Difference Between Nominal and Real
All economic magnitudes can be expressed in real or nominal terms. It is important to know the difference so that we are not deceived when giving news. To explain it, we will follow the example of the difference in nominal or real GDP growth .
In general, the nominal magnitudes are those that are “gross”. Of course, inflation is also important. Precisely what real magnitudes do is subtract the effect of inflation from the nominal magnitude.
When speaking in real terms, it refers to base year prices. That is, a specific year is set as a reference and the prices of the base year of the products to be studied are taken. In this way, the effect of inflation is excluded from the studies . The process to convert a nominal value to real terms is precisely called adjustment for inflation. And thanks to this adjustment, real values are an excellent measure of net purchasing power, regardless of price changes over time.
Speaking in nominal terms, on the contrary, the value of the products is in current prices, that is, taking into account the prices that exist in the market at the time of the study, so we include inflation or loss of capacity of currency purchase.
This is of great importance. Suppose we hear on the news that the economy is growing at a rate of 2% per year, that is, GDP is growing at 2%. In this case we must ask ourselves: Is it real or nominal data?
Real = nominal – inflation
If it is a nominal data, the amount that the economy has grown in monetary units includes both the increase in the quantity of products sold and the increase in their prices.
If a data is real, the price increase will be excluded, since everything is valued at prices of the year taken as a base, therefore, we will only be referring to the number of final units sold, without taking into account the variation in prices. . Hence it is called real, since we observe the physical growth itself.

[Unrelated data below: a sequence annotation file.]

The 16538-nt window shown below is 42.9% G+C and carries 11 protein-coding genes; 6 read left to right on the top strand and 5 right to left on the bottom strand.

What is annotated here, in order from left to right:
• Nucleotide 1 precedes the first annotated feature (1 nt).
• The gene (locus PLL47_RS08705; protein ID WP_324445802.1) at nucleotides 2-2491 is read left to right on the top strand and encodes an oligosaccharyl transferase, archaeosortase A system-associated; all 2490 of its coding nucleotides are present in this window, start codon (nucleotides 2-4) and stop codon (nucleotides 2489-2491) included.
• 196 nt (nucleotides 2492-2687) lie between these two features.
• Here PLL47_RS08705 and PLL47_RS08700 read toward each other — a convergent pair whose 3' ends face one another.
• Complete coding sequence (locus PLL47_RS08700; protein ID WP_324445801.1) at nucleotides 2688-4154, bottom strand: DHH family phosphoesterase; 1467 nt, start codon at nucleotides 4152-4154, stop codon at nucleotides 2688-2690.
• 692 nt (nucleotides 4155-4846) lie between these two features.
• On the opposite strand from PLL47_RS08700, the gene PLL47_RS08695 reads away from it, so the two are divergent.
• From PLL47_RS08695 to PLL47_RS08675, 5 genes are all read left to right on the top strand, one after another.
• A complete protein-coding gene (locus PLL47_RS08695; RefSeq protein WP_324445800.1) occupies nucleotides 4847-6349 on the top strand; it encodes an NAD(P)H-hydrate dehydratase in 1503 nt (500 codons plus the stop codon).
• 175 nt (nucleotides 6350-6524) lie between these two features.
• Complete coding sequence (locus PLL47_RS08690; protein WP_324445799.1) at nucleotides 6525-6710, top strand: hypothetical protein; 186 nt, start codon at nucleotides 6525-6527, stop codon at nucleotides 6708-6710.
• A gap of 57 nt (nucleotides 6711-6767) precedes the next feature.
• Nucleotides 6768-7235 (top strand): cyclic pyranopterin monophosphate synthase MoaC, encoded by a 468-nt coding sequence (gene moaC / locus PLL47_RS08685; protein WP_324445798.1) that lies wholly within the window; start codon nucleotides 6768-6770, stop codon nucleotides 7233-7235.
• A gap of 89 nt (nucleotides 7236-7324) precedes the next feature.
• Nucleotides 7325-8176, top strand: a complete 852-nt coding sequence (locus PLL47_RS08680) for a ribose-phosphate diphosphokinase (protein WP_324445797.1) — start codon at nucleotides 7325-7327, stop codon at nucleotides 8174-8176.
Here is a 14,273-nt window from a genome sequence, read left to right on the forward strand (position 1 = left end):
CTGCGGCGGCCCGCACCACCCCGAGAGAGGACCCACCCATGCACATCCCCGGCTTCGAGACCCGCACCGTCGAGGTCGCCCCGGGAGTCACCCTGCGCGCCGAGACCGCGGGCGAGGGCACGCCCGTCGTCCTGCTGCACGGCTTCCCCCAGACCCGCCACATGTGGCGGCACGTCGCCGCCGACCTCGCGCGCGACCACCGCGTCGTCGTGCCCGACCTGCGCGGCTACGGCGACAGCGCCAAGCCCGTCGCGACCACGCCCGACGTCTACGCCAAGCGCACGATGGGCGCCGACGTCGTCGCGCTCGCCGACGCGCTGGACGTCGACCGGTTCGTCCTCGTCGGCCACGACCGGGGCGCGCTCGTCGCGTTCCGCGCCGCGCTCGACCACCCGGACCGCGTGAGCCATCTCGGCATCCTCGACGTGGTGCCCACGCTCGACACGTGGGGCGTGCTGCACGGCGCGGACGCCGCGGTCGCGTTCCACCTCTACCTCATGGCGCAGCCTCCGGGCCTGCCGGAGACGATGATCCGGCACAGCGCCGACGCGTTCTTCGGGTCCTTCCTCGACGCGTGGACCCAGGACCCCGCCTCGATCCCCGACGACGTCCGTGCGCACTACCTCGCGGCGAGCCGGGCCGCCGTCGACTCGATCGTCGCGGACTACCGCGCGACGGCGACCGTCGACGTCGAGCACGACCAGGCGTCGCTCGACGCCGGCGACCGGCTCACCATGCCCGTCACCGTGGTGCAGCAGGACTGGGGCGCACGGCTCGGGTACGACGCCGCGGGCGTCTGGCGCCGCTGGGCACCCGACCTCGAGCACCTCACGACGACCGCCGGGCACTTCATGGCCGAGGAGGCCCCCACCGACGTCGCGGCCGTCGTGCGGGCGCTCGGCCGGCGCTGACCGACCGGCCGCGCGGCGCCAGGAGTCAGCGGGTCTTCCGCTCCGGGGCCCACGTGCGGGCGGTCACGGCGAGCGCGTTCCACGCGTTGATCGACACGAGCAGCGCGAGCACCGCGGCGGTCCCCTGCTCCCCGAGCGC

Then, we must understand that if the economy grows at 2% in nominal terms, but at the same time prices increase at 3%, in reality the economy is decreasing at 1%. Fewer final products are sold at a more expensive price in the country, so there is actually a setback and people are able to buy fewer things with the same amount of money.
It is important to mention that this method (subtracting percentages) is only valid for small percentages. If the percentages are higher, other calculations will have to be used.
Difference between real value, nominal value and market price
It is important to distinguish between real value, nominal value and market price. Depending on the difference between this price paid and the nominal value that was attributed to this asset, we will say that it will have been paid above the nominal value ( above par ), below the nominal value ( below par ), or being exactly equal to face value ( at par ).
For example, the share of a company that was issued with a nominal value of 5 euros and is sold or transferred on the market for 6 euros, will have this last amount as the market price. However, the actual price may be something else entirely. For example, if the company anticipates an increase in profits in the coming years due to an innovation, which is not included in the price, the real value of the share ( intrinsic value ) can be 7 euros.